Red tide events, caused by a toxin producing dinoflagellate, Karenia brevis, occur annually in Florida and Texas. These events lead to health risks for both humans and wildlife that utilize coastal environments. Brevetoxins, potent lipophilic neurotoxins produced by K. brevis, modulate immune responses in laboratory studies with model organisms and in the natural environment in both humans and wildlife. Studies show that brevetoxins activate immune cells, stimulate production of gamma-globulins, cytokines, and neutrophils, modulate lysozyme activity, induce apoptosis, and modulate lymphocyte proliferation in marine species. The objective of this review was to summarize brevetoxin-induced immunotoxicity in marine animals based on available peer-reviewed literature about K. brevis blooms and associated health concerns and propose putative toxicity pathways. This review identifies knowledge gaps within current brevetoxin induced immunotoxicity research, including assessing the long-term impacts of brevetoxin exposure, elucidating the mechanistic linkages between brevetoxins and immune cells, and evaluating repeated and chronic versus acute brevetoxin exposure implications on overall organismal health. The putative immunotoxicity pathways based on evidence from brevetoxin-exposure in marine fauna described in this review represent a useful tool and resource for researchers, wildlife managers, and policy makers. This review and proposed putative immunotoxicity pathways will inform decisions regarding the risks of algal blooms, as it pertains to marine animal health.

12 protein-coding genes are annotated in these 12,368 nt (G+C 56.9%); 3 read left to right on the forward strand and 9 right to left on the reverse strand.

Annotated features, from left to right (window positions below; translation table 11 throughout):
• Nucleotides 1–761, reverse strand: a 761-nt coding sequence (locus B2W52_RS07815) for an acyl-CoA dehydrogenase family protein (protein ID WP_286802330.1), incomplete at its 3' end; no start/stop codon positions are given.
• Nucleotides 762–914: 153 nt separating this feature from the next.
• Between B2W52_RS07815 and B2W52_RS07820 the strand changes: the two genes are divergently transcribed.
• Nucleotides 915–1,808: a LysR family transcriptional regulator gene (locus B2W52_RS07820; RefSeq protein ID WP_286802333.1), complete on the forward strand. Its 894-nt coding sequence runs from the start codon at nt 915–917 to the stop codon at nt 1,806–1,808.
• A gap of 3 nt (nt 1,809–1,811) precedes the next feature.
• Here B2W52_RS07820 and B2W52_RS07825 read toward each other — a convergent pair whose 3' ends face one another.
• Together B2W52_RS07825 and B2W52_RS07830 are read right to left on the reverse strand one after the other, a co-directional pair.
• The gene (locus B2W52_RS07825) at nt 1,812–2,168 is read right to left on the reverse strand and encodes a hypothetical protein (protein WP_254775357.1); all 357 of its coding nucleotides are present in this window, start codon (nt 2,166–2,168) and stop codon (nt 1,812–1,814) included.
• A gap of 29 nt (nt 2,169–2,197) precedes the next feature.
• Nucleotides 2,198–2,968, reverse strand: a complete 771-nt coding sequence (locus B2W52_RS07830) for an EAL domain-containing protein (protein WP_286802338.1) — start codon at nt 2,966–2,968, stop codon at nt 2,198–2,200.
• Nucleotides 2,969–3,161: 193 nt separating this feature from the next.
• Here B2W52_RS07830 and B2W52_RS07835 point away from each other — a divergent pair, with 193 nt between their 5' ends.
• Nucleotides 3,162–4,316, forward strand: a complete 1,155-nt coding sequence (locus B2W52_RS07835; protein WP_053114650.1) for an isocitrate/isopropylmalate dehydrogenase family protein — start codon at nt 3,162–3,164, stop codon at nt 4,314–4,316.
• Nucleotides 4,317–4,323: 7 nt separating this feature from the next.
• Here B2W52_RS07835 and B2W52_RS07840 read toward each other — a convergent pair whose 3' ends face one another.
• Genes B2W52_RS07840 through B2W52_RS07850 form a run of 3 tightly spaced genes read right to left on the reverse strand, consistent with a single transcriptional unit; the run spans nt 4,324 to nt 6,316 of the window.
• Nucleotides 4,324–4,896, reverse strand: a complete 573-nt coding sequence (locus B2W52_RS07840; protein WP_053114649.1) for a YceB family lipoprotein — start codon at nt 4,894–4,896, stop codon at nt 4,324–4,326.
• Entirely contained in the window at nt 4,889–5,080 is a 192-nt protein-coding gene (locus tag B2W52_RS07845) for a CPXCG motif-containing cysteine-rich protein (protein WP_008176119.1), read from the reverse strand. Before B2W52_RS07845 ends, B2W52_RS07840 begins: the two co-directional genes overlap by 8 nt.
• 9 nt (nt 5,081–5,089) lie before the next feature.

Keywords: Brevetoxin; Immunotoxicity; Karenia brevis; Marine organism.
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